We start in Mason, where Jena King, a family nurse practitioner at Allegiance Family Medicine is treating a highly contagious, common rash among kids called impetigo.
It's caused by bacteria.
Symptoms include small blisters and scabs that form a honey colored crusting.
These spots may occasionally itch or feel irritating.
To treat impetigo, clean the affected area with soap and water.
Your doctor can prescribe topical antibiotics or oral antibiotics if a large part of the body is affected.
Dr. Corrine Garner at Allegiance Family Medicine in Mason is treating winter-related skin conditions, eczema, in particular.
It's sometimes associated with food allergies, especially in children.
Symptoms include: dry, rough, flaking skin and itching.
It's often seen in the elbows and knees, or on the shins, top of the feet, and backs of hands.
Eczema is easy to treat.
Use plenty of moisturizers and avoid prolonged baths and harsh soaps.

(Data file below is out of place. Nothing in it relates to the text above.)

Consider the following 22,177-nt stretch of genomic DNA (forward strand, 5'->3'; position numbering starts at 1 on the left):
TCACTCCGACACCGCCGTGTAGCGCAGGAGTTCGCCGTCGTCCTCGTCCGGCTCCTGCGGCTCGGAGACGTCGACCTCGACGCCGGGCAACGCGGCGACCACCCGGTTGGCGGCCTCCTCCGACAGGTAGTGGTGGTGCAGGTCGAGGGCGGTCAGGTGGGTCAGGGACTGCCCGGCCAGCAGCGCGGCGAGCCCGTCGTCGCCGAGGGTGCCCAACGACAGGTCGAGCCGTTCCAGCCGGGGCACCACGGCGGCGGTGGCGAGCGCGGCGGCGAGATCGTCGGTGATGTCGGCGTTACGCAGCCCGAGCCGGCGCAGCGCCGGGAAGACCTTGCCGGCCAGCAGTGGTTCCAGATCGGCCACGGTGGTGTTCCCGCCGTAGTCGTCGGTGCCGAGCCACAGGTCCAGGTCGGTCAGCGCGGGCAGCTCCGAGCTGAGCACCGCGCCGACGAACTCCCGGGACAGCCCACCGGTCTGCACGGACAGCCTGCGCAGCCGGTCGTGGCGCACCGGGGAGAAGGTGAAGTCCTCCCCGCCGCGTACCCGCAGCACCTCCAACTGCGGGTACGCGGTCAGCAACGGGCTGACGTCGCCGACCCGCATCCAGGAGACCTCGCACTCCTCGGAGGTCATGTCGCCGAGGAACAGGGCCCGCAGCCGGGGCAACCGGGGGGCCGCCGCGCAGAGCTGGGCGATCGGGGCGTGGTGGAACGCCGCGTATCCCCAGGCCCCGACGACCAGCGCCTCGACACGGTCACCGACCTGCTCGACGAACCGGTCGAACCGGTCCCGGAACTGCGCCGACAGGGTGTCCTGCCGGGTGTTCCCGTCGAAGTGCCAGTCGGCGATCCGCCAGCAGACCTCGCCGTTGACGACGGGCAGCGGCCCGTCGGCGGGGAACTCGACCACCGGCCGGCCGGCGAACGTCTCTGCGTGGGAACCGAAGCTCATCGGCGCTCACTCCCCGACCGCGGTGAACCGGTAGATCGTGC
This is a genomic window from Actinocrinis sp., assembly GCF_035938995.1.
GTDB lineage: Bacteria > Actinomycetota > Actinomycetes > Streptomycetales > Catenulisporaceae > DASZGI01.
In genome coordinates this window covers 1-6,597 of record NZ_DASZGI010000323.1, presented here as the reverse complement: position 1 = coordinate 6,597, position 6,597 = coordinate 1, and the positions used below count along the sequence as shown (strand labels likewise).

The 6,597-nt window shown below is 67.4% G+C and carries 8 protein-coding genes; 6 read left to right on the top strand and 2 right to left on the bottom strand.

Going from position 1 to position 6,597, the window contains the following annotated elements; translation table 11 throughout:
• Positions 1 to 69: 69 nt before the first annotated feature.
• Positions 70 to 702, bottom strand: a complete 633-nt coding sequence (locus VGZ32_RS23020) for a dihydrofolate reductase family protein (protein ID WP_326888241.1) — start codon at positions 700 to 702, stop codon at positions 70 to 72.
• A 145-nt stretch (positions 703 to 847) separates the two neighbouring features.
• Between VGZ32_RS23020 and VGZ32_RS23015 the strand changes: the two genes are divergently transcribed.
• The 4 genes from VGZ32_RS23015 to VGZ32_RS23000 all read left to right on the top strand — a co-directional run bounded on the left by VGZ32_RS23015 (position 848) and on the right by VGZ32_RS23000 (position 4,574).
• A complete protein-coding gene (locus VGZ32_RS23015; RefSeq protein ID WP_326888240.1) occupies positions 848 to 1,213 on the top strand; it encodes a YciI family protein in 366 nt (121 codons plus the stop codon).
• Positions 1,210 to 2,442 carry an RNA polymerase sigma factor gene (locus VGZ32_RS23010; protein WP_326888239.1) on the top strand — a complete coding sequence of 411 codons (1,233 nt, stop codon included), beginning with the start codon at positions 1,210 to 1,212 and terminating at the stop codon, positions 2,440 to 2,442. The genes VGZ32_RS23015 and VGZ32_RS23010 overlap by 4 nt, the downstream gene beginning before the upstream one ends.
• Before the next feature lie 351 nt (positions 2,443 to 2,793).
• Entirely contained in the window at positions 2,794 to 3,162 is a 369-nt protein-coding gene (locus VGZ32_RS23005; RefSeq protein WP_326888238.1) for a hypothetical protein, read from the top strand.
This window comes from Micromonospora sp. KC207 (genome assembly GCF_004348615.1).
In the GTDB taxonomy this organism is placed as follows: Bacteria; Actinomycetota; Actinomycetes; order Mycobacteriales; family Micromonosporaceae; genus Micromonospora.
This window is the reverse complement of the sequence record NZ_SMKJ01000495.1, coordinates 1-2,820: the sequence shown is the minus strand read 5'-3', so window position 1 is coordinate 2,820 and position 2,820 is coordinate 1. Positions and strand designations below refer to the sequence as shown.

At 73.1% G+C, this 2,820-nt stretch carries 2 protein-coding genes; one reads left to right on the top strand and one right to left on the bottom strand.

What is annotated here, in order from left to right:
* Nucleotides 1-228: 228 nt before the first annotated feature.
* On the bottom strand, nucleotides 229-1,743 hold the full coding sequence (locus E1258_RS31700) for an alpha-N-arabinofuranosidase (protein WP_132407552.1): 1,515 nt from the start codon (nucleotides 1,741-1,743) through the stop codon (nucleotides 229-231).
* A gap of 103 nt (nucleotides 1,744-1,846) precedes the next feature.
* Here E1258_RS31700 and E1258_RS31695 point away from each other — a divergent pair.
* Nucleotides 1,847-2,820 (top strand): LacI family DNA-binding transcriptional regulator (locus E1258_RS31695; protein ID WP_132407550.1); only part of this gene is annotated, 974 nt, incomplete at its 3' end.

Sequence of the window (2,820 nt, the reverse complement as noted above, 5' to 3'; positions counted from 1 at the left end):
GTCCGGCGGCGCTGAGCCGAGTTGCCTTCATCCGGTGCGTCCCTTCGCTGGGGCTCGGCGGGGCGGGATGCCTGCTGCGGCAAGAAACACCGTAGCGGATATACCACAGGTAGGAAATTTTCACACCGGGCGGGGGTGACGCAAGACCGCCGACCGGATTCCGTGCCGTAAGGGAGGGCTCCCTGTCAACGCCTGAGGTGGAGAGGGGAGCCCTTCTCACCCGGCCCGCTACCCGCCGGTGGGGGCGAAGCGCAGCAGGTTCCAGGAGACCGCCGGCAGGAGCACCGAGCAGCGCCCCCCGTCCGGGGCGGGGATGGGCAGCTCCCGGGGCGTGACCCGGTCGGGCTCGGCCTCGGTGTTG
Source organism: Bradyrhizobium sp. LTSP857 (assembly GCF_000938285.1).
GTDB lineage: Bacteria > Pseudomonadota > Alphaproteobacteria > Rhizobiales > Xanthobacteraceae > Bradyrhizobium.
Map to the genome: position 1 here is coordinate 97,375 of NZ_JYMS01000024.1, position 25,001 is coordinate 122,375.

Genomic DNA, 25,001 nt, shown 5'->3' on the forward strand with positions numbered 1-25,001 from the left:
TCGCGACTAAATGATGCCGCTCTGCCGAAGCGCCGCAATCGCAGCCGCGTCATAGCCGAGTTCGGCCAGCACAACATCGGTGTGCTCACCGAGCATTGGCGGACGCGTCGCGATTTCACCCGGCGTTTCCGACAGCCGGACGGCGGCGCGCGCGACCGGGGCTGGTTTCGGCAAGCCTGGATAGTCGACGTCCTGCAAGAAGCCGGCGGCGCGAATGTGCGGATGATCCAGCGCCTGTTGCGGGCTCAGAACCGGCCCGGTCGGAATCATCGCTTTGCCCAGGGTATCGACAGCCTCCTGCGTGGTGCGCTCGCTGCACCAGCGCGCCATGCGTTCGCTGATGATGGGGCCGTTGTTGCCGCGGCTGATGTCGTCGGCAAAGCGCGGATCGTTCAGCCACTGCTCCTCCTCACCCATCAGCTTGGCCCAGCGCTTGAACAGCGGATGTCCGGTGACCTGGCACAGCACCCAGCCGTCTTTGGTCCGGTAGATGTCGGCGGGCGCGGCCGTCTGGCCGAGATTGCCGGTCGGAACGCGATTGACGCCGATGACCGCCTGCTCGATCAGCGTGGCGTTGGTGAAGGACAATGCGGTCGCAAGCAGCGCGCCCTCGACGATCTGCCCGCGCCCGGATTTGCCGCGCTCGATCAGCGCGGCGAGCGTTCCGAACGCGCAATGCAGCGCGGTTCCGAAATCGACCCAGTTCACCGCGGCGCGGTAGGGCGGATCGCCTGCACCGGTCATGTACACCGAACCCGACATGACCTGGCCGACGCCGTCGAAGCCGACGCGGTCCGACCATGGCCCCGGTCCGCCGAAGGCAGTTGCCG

Your doctor may prescribe steroid cream or ointment.
Dr. Mark Schaar at DeWitt Family Practice in DeWitt says acute bronchitis is what's going around.
It often develops from a cold or other respiratory infection.
Symptoms include: cough, mucus, shortness of breath, wheezing, fatigue, slight fever and chills, and chest discomfort.
To treat it, get plenty of rest, drink a lot of liquids, take over-the-counter cough medicines or pain relievers, and avoid exposure to irritants, like tobacco smoke. You can also use a humidifier in your room.
See a doctor if your cough prevents you from sleeping, you have a low-grade fever for more than three days, or your cough lasts more than three weeks.
If you have chronic lung or heart problems including asthma, emphysema or congestive heart failure, see a doctor.
Those conditions put you at greater risk of developing complications from bronchial infections.